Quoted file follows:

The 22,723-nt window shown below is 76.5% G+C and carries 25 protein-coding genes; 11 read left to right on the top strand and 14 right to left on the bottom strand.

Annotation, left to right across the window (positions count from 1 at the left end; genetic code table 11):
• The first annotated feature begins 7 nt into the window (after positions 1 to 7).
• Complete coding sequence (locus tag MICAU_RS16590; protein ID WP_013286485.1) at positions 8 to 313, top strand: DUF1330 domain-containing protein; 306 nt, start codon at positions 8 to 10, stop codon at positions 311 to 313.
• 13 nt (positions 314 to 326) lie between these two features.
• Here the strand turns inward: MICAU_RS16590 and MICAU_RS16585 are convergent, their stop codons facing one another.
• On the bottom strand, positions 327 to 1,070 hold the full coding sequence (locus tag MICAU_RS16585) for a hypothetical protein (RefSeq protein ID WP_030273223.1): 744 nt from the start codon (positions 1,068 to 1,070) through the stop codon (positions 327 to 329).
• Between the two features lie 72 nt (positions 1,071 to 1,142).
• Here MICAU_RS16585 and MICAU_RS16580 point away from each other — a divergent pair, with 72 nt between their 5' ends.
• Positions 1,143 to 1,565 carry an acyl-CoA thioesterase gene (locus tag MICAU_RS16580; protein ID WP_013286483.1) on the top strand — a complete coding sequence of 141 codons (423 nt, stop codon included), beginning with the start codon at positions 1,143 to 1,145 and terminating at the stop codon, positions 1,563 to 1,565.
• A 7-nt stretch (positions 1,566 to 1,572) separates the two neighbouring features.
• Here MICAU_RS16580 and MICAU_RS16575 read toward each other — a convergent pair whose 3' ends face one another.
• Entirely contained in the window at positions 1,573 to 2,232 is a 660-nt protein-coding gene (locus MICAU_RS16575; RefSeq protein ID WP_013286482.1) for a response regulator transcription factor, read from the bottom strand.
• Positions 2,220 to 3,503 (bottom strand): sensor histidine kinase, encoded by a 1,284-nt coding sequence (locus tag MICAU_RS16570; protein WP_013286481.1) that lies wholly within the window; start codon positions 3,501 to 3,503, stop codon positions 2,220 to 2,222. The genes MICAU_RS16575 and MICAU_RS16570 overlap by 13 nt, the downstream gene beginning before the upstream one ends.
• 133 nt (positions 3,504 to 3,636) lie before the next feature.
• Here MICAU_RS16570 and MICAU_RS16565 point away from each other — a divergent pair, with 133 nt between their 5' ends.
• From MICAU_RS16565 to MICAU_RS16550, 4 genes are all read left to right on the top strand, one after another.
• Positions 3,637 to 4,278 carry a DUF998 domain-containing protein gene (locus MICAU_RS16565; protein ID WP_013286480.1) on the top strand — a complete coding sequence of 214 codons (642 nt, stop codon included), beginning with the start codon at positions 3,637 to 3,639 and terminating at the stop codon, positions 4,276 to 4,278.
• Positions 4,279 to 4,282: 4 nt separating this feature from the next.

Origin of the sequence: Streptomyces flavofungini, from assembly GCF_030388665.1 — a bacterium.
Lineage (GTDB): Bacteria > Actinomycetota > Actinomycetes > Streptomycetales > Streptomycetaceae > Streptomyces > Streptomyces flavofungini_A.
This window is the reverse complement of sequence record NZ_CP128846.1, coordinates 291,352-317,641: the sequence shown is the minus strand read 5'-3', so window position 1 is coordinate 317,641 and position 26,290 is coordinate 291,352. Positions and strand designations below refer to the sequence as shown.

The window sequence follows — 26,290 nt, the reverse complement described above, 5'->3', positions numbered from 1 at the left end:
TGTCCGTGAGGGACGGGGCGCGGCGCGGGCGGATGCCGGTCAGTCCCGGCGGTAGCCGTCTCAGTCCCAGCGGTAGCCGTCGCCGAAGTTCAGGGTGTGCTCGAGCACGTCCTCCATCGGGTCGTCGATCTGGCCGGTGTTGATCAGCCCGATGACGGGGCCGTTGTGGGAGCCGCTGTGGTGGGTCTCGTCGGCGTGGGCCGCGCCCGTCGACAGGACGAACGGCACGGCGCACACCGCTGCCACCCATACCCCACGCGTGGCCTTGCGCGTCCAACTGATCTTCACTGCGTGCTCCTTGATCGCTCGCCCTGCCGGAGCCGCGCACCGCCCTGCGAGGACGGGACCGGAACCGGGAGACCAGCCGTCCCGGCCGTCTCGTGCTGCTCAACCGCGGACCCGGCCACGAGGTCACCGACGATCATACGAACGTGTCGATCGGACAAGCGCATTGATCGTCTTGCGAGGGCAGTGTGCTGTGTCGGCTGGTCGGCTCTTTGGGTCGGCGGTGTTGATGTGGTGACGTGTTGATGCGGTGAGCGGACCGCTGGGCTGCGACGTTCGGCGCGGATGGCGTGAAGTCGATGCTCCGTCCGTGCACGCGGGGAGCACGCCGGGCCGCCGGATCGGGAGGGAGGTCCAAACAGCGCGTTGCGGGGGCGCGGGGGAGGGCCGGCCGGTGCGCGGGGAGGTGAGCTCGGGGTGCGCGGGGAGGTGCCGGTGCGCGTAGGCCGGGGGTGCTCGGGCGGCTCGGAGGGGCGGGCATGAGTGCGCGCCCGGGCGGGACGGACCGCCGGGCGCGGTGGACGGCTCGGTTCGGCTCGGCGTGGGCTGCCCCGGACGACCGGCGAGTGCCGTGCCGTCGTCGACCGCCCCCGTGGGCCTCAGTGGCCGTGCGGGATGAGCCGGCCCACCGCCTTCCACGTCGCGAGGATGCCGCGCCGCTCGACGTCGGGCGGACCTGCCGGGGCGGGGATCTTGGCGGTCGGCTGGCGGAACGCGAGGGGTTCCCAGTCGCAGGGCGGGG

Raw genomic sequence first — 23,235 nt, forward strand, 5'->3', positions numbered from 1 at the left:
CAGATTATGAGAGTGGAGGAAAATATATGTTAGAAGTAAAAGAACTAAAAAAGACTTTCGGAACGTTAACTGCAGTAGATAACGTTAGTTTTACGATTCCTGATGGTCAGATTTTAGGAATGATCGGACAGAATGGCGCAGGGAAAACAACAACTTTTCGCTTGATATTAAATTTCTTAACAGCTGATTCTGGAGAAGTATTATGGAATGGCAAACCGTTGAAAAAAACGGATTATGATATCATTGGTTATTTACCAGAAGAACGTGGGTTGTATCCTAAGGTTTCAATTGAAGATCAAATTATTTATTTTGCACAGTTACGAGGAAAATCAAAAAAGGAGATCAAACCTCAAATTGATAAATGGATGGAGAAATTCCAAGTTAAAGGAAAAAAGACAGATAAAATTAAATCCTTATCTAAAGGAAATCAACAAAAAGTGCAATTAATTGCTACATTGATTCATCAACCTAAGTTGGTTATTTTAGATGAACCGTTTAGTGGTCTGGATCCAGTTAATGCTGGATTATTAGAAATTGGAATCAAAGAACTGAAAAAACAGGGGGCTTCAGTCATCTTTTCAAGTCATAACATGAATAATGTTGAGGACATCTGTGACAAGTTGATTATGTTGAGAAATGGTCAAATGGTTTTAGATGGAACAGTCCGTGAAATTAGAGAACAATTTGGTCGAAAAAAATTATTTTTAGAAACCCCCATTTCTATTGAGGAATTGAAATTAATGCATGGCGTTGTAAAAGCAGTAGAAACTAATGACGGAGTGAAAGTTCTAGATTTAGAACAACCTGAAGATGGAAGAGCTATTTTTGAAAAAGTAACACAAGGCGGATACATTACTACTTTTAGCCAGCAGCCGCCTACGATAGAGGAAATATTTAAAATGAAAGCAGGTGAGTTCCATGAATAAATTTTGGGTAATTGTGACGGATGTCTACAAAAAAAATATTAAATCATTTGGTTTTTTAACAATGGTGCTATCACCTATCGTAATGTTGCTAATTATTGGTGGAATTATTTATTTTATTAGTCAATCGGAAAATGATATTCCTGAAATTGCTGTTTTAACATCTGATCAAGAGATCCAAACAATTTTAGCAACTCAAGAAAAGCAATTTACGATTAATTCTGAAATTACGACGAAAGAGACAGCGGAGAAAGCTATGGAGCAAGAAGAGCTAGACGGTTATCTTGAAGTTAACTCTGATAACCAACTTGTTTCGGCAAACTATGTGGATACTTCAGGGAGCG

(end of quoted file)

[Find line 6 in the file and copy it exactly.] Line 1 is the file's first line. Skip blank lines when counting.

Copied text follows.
• Here the strand turns inward: MICAU_RS16590 and MICAU_RS16585 are convergent, their stop codons facing one another.